It goes without saying that Kakadu has huge cultural significance for the traditional owners. But I also wanted to say in my contribution that it has huge significance for people in my electorate. It has great environmental, economic and tourism importance for Darwin, for Palmerston and for the whole Northern Territory, and for the nation as a whole. I was very pleased to be with the Leader of the Opposition, Bill Shorten; the member for Lingiari; NT senator Malarndirri McCarthy; and others when we were recently in Kakadu, with the Mirarr people, announcing $220 million in infrastructure and community development projects to dramatically improve Kakadu National Park as a tourist destination and to secure the future of the township of Jabiru.

I just want to again stress how important this commitment is not only to Kakadu and Jabiru but also to the Northern Territory and to our nation: $100 million of this commitment will upgrade key access roads; $44 million is for environmental and national park infrastructure upgrades; $25 million is for a new Kakadu visitor and World Heritage interpretive centre in Jabiru; and $2.5 million to improve mobile connectivity in the park so that people can get their Instagram photos out and share those with people around the world, which will in turn drive further interest so that people from all over the world will come to the park.

In fact, if I may, I just would suggest to anyone listening to that who wants to have any idea about how beautiful this place is, if they haven't been, to go to my Instagram, which is @topendgoz. Flick down through about 20 or 30 photos or so, and what I've put in there is a short video that I took at Burrungkuy, formerly Nourlangie Rock, of a small waterfall. Apparently these days 'calm' is something that people get into. You watch a little video of a waterfall, and it makes you calm. I have just put 45 seconds in there. If you can watch that and not be calmed, then I will be very surprised. There's another photo on there that's another cracker, and it's out on Yellow Water. You can see prehistoric crocodiles. You can see the most incredible wildlife and bird life. To go on a cruise of Yellow Water is to see something really, really incredible. I recommend that people get out there and have a look.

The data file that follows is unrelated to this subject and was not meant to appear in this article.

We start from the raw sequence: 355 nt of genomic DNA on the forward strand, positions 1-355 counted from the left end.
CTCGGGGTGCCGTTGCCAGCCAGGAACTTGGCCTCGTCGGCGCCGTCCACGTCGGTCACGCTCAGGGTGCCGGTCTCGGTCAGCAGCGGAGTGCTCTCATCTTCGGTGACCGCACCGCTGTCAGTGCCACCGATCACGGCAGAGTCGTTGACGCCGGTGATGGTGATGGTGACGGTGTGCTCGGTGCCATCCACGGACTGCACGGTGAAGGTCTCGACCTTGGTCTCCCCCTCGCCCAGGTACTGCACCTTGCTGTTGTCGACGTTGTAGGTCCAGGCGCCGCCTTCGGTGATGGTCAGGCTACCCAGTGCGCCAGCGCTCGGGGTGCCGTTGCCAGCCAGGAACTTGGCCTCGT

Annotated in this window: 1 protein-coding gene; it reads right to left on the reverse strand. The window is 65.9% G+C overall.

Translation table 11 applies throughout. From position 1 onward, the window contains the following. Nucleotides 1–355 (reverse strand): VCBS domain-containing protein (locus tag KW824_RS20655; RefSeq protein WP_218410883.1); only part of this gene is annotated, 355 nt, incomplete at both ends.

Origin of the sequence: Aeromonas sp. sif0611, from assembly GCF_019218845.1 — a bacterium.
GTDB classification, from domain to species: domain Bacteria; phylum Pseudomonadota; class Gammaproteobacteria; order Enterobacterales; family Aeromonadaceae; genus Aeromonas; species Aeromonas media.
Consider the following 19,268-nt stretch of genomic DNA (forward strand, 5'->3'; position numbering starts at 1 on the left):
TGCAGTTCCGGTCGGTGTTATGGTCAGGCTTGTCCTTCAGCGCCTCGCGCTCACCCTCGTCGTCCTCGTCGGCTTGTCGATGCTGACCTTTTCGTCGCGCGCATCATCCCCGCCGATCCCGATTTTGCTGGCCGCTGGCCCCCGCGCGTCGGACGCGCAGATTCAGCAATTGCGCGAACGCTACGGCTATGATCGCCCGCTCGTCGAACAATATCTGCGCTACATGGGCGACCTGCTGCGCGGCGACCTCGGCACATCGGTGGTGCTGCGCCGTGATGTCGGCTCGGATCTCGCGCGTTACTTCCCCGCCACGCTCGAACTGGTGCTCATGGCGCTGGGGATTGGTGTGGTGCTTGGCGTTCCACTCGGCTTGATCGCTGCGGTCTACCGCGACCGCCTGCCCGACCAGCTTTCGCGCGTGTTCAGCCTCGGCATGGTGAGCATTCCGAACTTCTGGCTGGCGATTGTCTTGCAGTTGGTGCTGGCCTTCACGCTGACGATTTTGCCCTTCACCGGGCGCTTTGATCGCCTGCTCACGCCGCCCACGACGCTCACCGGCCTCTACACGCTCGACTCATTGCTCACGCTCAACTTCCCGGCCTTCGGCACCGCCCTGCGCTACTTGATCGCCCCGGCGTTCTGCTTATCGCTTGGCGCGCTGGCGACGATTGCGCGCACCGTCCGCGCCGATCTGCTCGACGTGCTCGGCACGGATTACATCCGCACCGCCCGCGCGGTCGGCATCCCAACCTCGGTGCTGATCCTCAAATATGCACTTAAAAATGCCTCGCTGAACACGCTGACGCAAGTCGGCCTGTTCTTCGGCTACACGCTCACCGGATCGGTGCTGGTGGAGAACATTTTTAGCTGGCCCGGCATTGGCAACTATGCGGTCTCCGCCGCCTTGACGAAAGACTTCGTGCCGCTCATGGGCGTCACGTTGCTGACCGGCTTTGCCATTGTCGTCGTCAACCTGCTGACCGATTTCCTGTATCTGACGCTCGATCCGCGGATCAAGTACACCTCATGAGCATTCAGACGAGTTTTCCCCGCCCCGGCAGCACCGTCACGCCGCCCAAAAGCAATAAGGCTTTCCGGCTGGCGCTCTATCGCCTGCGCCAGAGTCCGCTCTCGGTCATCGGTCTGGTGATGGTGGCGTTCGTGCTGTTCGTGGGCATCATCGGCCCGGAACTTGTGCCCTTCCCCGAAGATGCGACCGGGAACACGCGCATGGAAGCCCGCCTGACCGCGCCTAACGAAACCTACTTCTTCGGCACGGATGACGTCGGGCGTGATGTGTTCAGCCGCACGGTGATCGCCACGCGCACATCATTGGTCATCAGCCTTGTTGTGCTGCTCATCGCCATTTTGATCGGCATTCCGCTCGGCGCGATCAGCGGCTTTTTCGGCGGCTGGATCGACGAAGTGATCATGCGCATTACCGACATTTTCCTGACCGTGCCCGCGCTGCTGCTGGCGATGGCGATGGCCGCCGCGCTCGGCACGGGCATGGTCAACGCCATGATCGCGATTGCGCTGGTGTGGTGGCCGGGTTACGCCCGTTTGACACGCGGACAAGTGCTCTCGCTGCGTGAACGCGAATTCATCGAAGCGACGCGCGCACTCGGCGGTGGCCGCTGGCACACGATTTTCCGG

I want to just thank everyone who has taken part in the forums that we've held on tourism in the Northern Territory and who pushed so hard for this commitment to the future of Kakadu and Jabiru. Even as recently as yesterday, I was receiving feedback from one of my constituents—actually, he's a constituent of the member for Lingiari. Rob Wesley-Smith was giving me more and more feedback about how Kakadu can be improved. I say to Rob Wesley-Smith: a lot of your concerns will be met by our federal Labor commitment. That is being made not as some gammon, over-10-years commitment but—as the Leader of the Opposition, Bill Shorten, said—from our first budget. There's a big difference. It's an important difference. We need this commitment now.

Kakadu and the other locations mentioned in this schedule have been cared for by the Aboriginal custodians for tens of thousands of years. If you want to see spectacular scenery and a pristine environment that has immense cultural value to our nation and to our planet, then do yourself a favour: book a trip and get up there to Kakadu. I just want to, in closing, congratulate everyone who has worked on making these amendments come to fruition. It is a shame that it has taken this long. But, now that it's done, it is a wholly good thing, and I look forward to working with my colleagues to make the commitments to Kakadu a reality.